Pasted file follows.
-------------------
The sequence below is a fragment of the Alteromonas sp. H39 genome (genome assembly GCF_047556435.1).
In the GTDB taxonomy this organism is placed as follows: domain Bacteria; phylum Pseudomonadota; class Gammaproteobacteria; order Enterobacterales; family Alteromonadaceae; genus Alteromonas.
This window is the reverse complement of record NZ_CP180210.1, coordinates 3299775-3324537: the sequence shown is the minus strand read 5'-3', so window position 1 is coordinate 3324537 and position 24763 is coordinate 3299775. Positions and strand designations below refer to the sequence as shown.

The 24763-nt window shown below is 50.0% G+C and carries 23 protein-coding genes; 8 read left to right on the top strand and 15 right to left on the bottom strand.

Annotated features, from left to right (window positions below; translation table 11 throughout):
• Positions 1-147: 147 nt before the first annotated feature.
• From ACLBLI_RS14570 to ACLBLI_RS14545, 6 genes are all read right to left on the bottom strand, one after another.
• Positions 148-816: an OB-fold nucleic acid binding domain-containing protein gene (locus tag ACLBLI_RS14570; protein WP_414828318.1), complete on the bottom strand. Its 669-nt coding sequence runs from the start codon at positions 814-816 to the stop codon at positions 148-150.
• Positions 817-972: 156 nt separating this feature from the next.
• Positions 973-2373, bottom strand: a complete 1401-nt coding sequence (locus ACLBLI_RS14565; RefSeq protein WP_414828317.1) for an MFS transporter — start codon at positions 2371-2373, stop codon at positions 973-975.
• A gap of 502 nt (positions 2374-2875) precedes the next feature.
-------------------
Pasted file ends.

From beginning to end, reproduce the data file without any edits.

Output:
The sequence below is a fragment of the Alteromonas sp. H39 genome (genome assembly GCF_047556435.1).
In the GTDB taxonomy this organism is placed as follows: domain Bacteria; phylum Pseudomonadota; class Gammaproteobacteria; order Enterobacterales; family Alteromonadaceae; genus Alteromonas.
This window is the reverse complement of record NZ_CP180210.1, coordinates 3299775-3324537: the sequence shown is the minus strand read 5'-3', so window position 1 is coordinate 3324537 and position 24763 is coordinate 3299775. Positions and strand designations below refer to the sequence as shown.

The 24763-nt window shown below is 50.0% G+C and carries 23 protein-coding genes; 8 read left to right on the top strand and 15 right to left on the bottom strand.

Annotated features, from left to right (window positions below; translation table 11 throughout):
• Positions 1-147: 147 nt before the first annotated feature.
• From ACLBLI_RS14570 to ACLBLI_RS14545, 6 genes are all read right to left on the bottom strand, one after another.
• Positions 148-816: an OB-fold nucleic acid binding domain-containing protein gene (locus tag ACLBLI_RS14570; protein WP_414828318.1), complete on the bottom strand. Its 669-nt coding sequence runs from the start codon at positions 814-816 to the stop codon at positions 148-150.
• Positions 817-972: 156 nt separating this feature from the next.
• Positions 973-2373, bottom strand: a complete 1401-nt coding sequence (locus ACLBLI_RS14565; RefSeq protein WP_414828317.1) for an MFS transporter — start codon at positions 2371-2373, stop codon at positions 973-975.
• A gap of 502 nt (positions 2374-2875) precedes the next feature.